TABLE 1. Average CH4 emissions, N2/N2O emissions, SO42- concentrations, and Cl- concentrations from chambers with poised and unpoised electrodes at both the upstream and downstream sites during the experimental period.
To more precisely determine the effects of potentiostatic manipulation, we normalized average CH4 emissions (mg CH4∗m-2∗h-1) from chambers with poised electrodes against the CH4 emissions from chambers with unpoised electrodes at each site for each measurement day, resulting in an average percentage change in CH4 emission ratios of poised vs. unpoised electrode chambers (Figure 1A). At the upstream site, we observed a 44% reduction in normalized CH4 emission (p = 0.017, two-tailed paired t-test) for the poised vs. unpoised electrode chambers (Figure 1A). This is in agreement with our hypothesis: placement of iron(III)/humic substance-mimicking electrodes will reduce the emission rate methane compared to the control in a riparian zone, since it is thermodynamically more attractive to sustain iron/humic substance reduction (i.e., iron(III)/humic substances as the terminal electron acceptor) than methanogenesis (i.e., CO2 as the terminal electron acceptor). However, for the downstream site for which we observed lower soil temperatures (Supplementary Figure S6), lower pH (Supplementary Figure S7), more vegetation cover, and less direct sunlight, we did not observe a significantly average change in normalized CH4 emissions between the poised vs. unpoised chambers (p = 0.61, two-tailed paired t-test; Figure 1A). Noteworthy is that the temperature difference between the upstream and downstream sites may have caused for a small error in our data (∼1%). Based on our hypotheses, we anticipated lower CH4 emissions for the poised electrode chambers. It remains, however, unclear why the normalized CH4 emissions were indeed lower at the upstream site and not at the downstream site with poised electrodes. This could be due to environmental differences between sites (e.g., soil temperature, pH), but further work is required to determine the precise reason(s).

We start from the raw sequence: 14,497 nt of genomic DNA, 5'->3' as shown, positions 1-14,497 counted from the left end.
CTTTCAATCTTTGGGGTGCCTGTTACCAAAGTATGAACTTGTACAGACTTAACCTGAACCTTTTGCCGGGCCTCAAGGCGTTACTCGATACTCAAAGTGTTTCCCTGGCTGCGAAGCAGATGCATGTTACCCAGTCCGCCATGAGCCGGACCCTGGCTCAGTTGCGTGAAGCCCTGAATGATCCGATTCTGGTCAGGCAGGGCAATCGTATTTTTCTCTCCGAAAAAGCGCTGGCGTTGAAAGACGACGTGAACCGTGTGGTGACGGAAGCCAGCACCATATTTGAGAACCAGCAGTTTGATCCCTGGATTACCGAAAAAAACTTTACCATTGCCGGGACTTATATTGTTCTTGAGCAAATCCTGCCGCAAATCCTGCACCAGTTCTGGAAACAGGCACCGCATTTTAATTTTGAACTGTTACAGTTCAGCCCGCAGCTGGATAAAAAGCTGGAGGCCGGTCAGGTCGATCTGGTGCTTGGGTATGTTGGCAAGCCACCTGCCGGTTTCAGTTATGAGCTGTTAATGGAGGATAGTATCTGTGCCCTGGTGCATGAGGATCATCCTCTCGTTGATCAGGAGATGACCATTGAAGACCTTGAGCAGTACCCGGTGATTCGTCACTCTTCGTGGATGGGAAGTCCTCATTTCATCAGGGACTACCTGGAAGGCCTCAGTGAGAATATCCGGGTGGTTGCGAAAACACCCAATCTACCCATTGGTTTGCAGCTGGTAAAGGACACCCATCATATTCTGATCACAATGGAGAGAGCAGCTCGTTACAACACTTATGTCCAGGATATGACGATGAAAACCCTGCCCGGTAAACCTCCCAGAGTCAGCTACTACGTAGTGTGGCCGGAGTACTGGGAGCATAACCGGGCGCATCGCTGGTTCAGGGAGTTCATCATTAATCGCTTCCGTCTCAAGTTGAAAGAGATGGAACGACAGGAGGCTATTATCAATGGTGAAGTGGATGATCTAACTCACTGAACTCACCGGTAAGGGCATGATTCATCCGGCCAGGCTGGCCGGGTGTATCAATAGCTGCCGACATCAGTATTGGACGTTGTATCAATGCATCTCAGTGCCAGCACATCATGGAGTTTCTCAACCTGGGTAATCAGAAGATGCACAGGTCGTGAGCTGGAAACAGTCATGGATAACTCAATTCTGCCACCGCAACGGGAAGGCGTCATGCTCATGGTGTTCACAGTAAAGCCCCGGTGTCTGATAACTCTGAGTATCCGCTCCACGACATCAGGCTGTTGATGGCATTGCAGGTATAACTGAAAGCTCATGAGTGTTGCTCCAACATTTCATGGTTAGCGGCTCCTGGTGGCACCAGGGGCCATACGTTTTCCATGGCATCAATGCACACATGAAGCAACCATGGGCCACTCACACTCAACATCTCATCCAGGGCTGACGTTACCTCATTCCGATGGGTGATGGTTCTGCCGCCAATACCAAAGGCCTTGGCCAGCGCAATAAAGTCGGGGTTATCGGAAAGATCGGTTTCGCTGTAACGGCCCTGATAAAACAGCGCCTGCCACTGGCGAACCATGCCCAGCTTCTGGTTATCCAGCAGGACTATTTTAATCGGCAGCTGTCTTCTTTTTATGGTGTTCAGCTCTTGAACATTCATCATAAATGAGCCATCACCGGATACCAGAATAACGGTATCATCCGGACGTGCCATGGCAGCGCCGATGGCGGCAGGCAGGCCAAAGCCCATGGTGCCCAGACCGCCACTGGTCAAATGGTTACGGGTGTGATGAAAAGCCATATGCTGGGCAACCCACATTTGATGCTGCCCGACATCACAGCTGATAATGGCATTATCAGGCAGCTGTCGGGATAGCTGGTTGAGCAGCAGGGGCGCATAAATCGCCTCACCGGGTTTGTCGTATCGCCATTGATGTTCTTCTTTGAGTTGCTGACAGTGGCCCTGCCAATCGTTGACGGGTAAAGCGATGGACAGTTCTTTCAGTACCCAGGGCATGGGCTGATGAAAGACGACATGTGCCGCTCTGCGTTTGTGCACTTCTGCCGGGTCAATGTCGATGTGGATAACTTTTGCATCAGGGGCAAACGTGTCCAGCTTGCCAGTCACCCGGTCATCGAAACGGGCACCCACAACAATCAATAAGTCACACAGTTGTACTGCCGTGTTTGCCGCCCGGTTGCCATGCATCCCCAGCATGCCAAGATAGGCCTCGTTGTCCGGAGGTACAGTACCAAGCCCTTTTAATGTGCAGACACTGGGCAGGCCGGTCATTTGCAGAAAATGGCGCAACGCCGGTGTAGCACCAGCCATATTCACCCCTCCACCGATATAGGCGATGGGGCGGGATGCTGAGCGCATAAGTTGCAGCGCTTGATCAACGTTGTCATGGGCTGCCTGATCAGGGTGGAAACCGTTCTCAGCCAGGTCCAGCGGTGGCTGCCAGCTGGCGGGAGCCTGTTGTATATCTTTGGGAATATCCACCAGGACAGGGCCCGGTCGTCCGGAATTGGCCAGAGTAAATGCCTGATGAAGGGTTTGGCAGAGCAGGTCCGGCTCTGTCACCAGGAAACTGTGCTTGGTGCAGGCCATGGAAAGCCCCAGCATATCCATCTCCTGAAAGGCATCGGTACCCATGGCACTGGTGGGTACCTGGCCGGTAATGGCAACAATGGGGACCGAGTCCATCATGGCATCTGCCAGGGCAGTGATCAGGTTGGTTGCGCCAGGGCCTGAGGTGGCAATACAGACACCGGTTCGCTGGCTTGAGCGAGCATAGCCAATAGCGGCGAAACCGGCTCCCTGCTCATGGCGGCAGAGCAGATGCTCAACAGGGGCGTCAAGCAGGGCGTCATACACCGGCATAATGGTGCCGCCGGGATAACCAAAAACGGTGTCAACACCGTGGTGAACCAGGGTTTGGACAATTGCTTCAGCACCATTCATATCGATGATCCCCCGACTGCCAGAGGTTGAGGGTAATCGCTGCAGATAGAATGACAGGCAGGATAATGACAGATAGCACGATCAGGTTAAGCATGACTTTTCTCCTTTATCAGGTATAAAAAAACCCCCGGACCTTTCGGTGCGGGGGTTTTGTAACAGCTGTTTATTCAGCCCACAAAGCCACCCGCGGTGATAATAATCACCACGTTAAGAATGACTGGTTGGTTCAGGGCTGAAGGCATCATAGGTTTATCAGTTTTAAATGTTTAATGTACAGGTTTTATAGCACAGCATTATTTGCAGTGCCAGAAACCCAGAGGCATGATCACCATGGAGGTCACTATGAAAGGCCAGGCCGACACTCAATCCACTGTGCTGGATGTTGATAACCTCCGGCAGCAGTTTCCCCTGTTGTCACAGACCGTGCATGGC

FIGURE 1. Average percent change in gas emissions (poised:unpoised) for CH4 (A) and N2/N2O (B), as well as average percent change in the concentrations of SO42- (C) and Cl- (D) for upstream and downstream sites during the duration of the experiment. To account for temporal variations, gas emissions and anion concentrations from chambers with poised electrodes were compared against those with unpoised electrodes for each site on each measurement day (i.e., paired samples). Percent change indicates the change in chambers with poised electrodes compared against those with unpoised electrodes. Significant differences at are noted at the ∗p = 0.05 and ∗∗∗p = 0.001 thresholds from paired two-tailed student t-tests. Error bars indicate standard error.
There were no differences in the absolute average N2/N2O emissions (μg N2O-N∗m-2∗h-1) between sites or treatments (Table 1). These data were also compared using percent change based on paired sample analysis in the same manner as the normalized CH4 emissions, and there were no significant changes between groups at either site (upstream: p = 0.051; downstream: p = 0.521, two-tailed paired t-test, Figure 1B). Regardless, the discrepancies with our CH4 emission results from adjacent field sites show the heterogeneous character of field research, and the importance to test results in the field rather than only at the bench.
We compared several environmental parameters that we measured for upstream and downstream sites during the study period. Soil temperature generally increased during the experimental period (and thus throughout the spring season), and ranged between 6.8 and 19.1°C (Supplementary Figure S6). On a daily basis throughout the 6-week period, the average soil temperatures at the upstream site were 1.5°C higher than that of the downstream site (p < 0.001, two-tailed t-test). The pH values across both sites were close to each other and near neutral, with the upstream site averaging at 7.3 ± 0.2 and the downstream site at 7.2 ± 0.2 (Supplementary Figure S7). There were no differences in soil electrical conductivity between sites or control and treatment collars (Supplementary Figure S8); the average soil conductivity across both sites was 403 ± 165 μS/cm.